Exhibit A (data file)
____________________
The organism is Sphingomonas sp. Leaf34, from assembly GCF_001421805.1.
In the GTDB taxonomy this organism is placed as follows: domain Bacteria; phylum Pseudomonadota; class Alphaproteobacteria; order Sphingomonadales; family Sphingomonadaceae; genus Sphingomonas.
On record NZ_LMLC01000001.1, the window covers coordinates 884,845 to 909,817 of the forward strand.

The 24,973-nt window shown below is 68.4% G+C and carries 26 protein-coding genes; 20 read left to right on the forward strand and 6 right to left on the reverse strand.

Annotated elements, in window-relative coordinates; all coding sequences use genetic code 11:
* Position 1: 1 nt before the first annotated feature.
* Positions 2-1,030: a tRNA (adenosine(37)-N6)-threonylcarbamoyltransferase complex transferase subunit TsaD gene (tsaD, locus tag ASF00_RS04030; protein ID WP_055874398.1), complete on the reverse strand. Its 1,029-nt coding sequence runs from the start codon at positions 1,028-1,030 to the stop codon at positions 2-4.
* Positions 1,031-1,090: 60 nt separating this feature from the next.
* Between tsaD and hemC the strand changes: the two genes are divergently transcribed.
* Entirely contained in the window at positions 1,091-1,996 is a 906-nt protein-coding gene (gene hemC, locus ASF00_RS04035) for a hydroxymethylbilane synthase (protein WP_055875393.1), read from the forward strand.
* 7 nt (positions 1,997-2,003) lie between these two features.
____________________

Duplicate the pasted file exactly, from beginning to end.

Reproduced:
The organism is Sphingomonas sp. Leaf34, from assembly GCF_001421805.1.
In the GTDB taxonomy this organism is placed as follows: domain Bacteria; phylum Pseudomonadota; class Alphaproteobacteria; order Sphingomonadales; family Sphingomonadaceae; genus Sphingomonas.
On record NZ_LMLC01000001.1, the window covers coordinates 884,845 to 909,817 of the forward strand.

The 24,973-nt window shown below is 68.4% G+C and carries 26 protein-coding genes; 20 read left to right on the forward strand and 6 right to left on the reverse strand.

Annotated elements, in window-relative coordinates; all coding sequences use genetic code 11:
* Position 1: 1 nt before the first annotated feature.
* Positions 2-1,030: a tRNA (adenosine(37)-N6)-threonylcarbamoyltransferase complex transferase subunit TsaD gene (tsaD, locus tag ASF00_RS04030; protein ID WP_055874398.1), complete on the reverse strand. Its 1,029-nt coding sequence runs from the start codon at positions 1,028-1,030 to the stop codon at positions 2-4.
* Positions 1,031-1,090: 60 nt separating this feature from the next.
* Between tsaD and hemC the strand changes: the two genes are divergently transcribed.
* Entirely contained in the window at positions 1,091-1,996 is a 906-nt protein-coding gene (gene hemC, locus ASF00_RS04035) for a hydroxymethylbilane synthase (protein WP_055875393.1), read from the forward strand.
* 7 nt (positions 1,997-2,003) lie between these two features.